Weapon Systems

'Quarterback' F-35 aircraft acts as a crucial communication node for joint forces


The aircraft can use its data-sharing technology to support military action with fighter jets, ground-based missile launchers, drones, ships, satellites and more.

Share this article

An F-35 Lightning II performs during an air show in Arkansas on October 21. [US Air Force]
An F-35 Lightning II performs during an air show in Arkansas on October 21. [US Air Force]

As one of the most advanced combat jets in the world, the single-seat, single-engine, all-weather F-35 Lightning II multirole fighter-bomber has been called the "quarterback of the sky."

It combines stealth, supersonic speed, maneuverability and advanced computing to support ground attack, aerial reconnaissance and air defense missions.

Its advanced sensor package can "gather, fuse and distribute more information than any fighter in history," according to the US Air Force, providing pilots with enhanced situational awareness and making the aircraft a crucial communication link between joint forces across air, land, sea, space and cyberspace.

Not only can the F-35 accelerate critical decision-making and win the fight, it serves as an "information and communications gateway."

The aircraft can use its data-sharing technology to support military action from friendly fourth-generation aircraft like the F-16, along with other elements in a military network including ground-based missile launchers, drones, ships and satellites, Fortune reports.

In this way, the F-35 acts as a central "node" of a massive communication network.

The aircraft has been described as being "netted together." What one aircraft sees, other assets can see.

That means the F-35 could identify adversary fifth generation jets from a safe distance while simultaneously coordinating friendly fourth generation jets for interception.

Pilots say it is this "alliance effect" -- which relies on sensors, data and instantaneous communication -- that is changing warfare.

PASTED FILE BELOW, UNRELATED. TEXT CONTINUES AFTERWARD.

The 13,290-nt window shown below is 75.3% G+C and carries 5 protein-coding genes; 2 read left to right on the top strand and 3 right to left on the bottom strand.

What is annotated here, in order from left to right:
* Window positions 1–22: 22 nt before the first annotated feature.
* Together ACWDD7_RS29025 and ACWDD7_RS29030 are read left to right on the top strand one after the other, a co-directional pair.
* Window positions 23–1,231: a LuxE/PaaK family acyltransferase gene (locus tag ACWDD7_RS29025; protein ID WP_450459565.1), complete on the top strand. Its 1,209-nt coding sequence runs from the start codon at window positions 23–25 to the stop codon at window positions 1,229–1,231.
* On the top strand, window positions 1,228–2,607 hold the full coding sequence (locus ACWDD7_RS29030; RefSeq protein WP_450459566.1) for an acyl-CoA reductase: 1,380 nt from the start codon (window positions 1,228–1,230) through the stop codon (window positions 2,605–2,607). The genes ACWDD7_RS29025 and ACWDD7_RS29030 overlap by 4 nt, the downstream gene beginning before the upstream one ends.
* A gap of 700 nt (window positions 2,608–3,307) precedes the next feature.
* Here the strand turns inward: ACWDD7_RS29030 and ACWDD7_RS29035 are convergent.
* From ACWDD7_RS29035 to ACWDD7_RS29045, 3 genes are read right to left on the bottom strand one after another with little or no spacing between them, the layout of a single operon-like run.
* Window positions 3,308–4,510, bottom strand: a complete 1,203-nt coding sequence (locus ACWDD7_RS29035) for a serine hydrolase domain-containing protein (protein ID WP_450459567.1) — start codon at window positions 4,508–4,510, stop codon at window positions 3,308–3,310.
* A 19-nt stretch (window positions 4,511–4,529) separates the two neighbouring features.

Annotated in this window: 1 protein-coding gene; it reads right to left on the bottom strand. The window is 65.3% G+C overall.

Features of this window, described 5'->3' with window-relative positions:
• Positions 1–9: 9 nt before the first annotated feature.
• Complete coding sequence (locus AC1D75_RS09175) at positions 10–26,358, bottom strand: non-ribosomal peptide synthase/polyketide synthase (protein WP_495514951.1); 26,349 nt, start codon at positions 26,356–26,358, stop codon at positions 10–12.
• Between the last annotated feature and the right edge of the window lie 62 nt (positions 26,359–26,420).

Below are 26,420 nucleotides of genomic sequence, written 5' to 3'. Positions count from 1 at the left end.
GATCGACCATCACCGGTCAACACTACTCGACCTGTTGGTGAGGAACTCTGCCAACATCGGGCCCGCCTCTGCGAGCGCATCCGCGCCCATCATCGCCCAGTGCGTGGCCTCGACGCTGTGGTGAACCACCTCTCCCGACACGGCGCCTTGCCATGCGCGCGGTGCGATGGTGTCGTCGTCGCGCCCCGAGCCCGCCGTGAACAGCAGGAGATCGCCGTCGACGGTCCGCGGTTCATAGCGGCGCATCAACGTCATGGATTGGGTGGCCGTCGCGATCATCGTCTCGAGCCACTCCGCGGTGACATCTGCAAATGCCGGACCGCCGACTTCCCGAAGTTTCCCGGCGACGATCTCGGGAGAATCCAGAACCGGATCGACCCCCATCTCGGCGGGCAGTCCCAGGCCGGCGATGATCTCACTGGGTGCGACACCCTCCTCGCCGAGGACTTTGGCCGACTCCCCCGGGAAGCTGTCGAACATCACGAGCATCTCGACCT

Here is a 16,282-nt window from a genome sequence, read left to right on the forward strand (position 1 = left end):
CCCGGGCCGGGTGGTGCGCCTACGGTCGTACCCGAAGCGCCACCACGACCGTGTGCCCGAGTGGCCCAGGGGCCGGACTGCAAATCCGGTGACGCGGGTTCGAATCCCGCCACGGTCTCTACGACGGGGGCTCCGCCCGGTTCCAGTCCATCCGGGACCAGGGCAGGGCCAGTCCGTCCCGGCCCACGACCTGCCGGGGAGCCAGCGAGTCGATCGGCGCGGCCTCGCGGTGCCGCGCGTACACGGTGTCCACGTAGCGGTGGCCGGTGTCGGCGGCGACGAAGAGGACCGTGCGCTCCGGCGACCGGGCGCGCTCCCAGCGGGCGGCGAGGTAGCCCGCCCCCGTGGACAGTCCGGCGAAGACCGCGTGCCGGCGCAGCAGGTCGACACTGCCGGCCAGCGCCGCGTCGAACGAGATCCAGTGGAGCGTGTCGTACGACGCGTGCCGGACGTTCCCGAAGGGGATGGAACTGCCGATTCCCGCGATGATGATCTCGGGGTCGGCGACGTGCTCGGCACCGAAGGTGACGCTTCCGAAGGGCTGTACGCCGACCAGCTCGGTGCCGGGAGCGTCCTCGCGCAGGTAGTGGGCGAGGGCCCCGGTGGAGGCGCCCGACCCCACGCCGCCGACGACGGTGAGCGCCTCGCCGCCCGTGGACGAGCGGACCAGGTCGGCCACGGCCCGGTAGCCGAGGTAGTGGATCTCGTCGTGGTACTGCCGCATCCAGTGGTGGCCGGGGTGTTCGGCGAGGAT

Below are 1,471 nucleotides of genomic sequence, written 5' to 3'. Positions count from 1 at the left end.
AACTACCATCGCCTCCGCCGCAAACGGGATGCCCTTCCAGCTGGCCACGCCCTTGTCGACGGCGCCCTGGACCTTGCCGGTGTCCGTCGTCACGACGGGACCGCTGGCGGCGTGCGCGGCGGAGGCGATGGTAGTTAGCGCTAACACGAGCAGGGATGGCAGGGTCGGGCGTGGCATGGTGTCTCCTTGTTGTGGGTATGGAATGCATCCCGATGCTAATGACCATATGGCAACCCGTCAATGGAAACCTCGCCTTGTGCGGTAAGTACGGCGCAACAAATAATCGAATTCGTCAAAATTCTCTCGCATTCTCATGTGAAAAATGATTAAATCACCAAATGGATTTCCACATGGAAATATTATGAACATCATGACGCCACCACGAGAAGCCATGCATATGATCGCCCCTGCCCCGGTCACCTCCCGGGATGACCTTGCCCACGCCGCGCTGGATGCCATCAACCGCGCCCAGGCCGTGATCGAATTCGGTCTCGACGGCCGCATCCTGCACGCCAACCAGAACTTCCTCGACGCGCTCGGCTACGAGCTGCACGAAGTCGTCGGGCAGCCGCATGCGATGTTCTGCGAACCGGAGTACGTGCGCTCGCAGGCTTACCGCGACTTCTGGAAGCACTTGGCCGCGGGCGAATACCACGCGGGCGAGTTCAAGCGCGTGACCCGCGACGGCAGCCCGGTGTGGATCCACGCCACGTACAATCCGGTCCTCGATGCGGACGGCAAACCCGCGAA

"You look at the potential adversaries out there, or the potential environments where we have to operate this airplane, the attributes that the F-35 brings -- the ability to penetrate defensive airspace, the ability to deliver precision munitions with a sensor suite that fuses data from multiple information sources -- is something our nation needs," Air Combat Command commander Gen. Herbert "Hawk" Carlisle said in 2016.

"In the F-35, we're the quarterback of the battlefield -- our job is to make everyone around us better," Maj. Justin "Hasard" Lee, an US Air Force F-35 pilot instructor, told Popular Mechanics in April 2022.

"Fourth-gen fighters like the F-16 and F-15 will be with us until at least the late 2040s. Because there are so many more of them than us, our job is to use our unique assets to shape the battlefield and make it more survivable for them."

Advanced avionics

The F-35A, used by the US Air Force, is the conventional takeoff and landing variant. The US Marine Corps uses F-35Bs, which can land vertically like a helicopter and take off in very short distances. The third variant is the US Navy's F-35Cs, the carrier variant, which can take off from any US aircraft carrier anywhere on earth.

The F-35B first went into service since 2015, followed by the F-35A in 2016 and the F-35C in 2019. As of August, 960 F-35 aircraft have been delivered so far, with about 630 going to the US military.

Completion of the 1,000th F-35 is expected by the end of 2023.

The F-35 operates from 26 bases worldwide. Nine countries -- the United States, United Kingdom, Netherlands, Australia, Italy, Türkiye, Canada, Denmark and Norway -- were involved in its development, according to the Air Force.

Its systems are world class.

The F-35's Automatic Ground Collision Avoidance System, a technology designed to save a pilot from crashing by automatically returning the aircraft to a safe altitude in the event of a loss of consciousness or target fixation, won the 2018 Robert J. Collier Trophy.

Awarded by the National Aeronautic Association, the Collier Trophy annually recognizes "the greatest achievement in aeronautics or astronautics in America, with respect to improving the performance, efficiency, and safety of air or space vehicles, the value of which has been thoroughly demonstrated by actual use during the preceding year."

Another advanced feature of the F-35 is the pilot's helmet, an "engineering marvel that represents today's fifth-generation warfighter," Arthur De Ruiter of Collins Aerospace told The Modern Battlespace.

Unlike a traditional fourth-generation helmet, the F-35 helmet incorporates key data and presents them to the pilot on a display mounted to the helmet, De Ruiter said.

Connected to six infrared cameras around the aircraft, the helmet display provides a "360-degree view and unprecedented situational awareness."

"If the pilot looks around in certain conditions, they don't see the cockpit or even their legs," De Ruiter said. "All they see are their surroundings like terrain, with the flight crucial and mission data projected inside the helmet."

Do you like this article?

Captcha *